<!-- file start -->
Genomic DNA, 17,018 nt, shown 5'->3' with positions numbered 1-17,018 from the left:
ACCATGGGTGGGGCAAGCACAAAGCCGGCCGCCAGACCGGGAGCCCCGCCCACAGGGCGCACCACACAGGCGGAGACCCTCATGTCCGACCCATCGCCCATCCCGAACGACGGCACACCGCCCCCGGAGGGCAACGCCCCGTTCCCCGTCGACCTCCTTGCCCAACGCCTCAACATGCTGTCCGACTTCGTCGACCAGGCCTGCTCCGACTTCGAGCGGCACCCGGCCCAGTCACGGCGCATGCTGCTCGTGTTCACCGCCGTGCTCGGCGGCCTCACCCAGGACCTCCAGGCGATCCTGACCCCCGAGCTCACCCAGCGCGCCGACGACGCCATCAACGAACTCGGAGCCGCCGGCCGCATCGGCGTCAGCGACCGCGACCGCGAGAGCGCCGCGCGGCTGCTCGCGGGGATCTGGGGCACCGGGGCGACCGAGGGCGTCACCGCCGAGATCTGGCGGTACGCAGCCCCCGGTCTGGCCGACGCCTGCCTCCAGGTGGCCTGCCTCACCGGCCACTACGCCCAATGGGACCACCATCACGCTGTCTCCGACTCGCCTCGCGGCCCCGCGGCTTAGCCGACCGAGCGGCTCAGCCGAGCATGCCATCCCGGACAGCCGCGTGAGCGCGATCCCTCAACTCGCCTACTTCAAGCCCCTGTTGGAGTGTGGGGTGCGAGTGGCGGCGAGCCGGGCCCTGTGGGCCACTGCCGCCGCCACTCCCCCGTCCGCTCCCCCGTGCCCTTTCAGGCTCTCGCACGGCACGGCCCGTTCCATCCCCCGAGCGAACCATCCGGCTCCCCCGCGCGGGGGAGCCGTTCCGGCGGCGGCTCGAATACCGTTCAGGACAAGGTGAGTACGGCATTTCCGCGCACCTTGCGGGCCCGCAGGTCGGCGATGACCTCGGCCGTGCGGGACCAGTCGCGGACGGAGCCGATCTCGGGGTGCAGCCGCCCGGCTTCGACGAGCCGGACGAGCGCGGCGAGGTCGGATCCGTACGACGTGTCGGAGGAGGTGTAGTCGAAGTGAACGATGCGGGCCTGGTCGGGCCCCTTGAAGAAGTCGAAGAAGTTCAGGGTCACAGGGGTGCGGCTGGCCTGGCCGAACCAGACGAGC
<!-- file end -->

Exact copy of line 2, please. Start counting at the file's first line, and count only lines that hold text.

ACCATGGGTGGGGCAAGCACAAAGCCGGCCGCCAGACCGGGAGCCCCGCCCACAGGGCGCACCACACAGGCGGAGACCCTCATGTCCGACCCATCGCCCATCCCGAACGACGGCACACCGCCCCCGGAGGGCAACGCCCCGTTCCCCGTCGACCTCCTTGCCCAACGCCTCAACATGCTGTCCGACTTCGTCGACCAGGCCTGCTCCGACTTCGAGCGGCACCCGGCCCAGTCACGGCGCATGCTGCTCGTGTTCACCGCCGTGCTCGGCGGCCTCACCCAGGACCTCCAGGCGATCCTGACCCCCGAGCTCACCCAGCGCGCCGACGACGCCATCAACGAACTCGGAGCCGCCGGCCGCATCGGCGTCAGCGACCGCGACCGCGAGAGCGCCGCGCGGCTGCTCGCGGGGATCTGGGGCACCGGGGCGACCGAGGGCGTCACCGCCGAGATCTGGCGGTACGCAGCCCCCGGTCTGGCCGACGCCTGCCTCCAGGTGGCCTGCCTCACCGGCCACTACGCCCAATGGGACCACCATCACGCTGTCTCCGACTCGCCTCGCGGCCCCGCGGCTTAGCCGACCGAGCGGCTCAGCCGAGCATGCCATCCCGGACAGCCGCGTGAGCGCGATCCCTCAACTCGCCTACTTCAAGCCCCTGTTGGAGTGTGGGGTGCGAGTGGCGGCGAGCCGGGCCCTGTGGGCCACTGCCGCCGCCACTCCCCCGTCCGCTCCCCCGTGCCCTTTCAGGCTCTCGCACGGCACGGCCCGTTCCATCCCCCGAGCGAACCATCCGGCTCCCCCGCGCGGGGGAGCCGTTCCGGCGGCGGCTCGAATACCGTTCAGGACAAGGTGAGTACGGCATTTCCGCGCACCTTGCGGGCCCGCAGGTCGGCGATGACCTCGGCCGTGCGGGACCAGTCGCGGACGGAGCCGATCTCGGGGTGCAGCCGCCCGGCTTCGACGAGCCGGACGAGCGCGGCGAGGTCGGATCCGTACGACGTGTCGGAGGAGGTGTAGTCGAAGTGAACGATGCGGGCCTGGTCGGGCCCCTTGAAGAAGTCGAAGAAGTTCAGGGTCACAGGGGTGCGGCTGGCCTGGCCGAACCAGACGAGC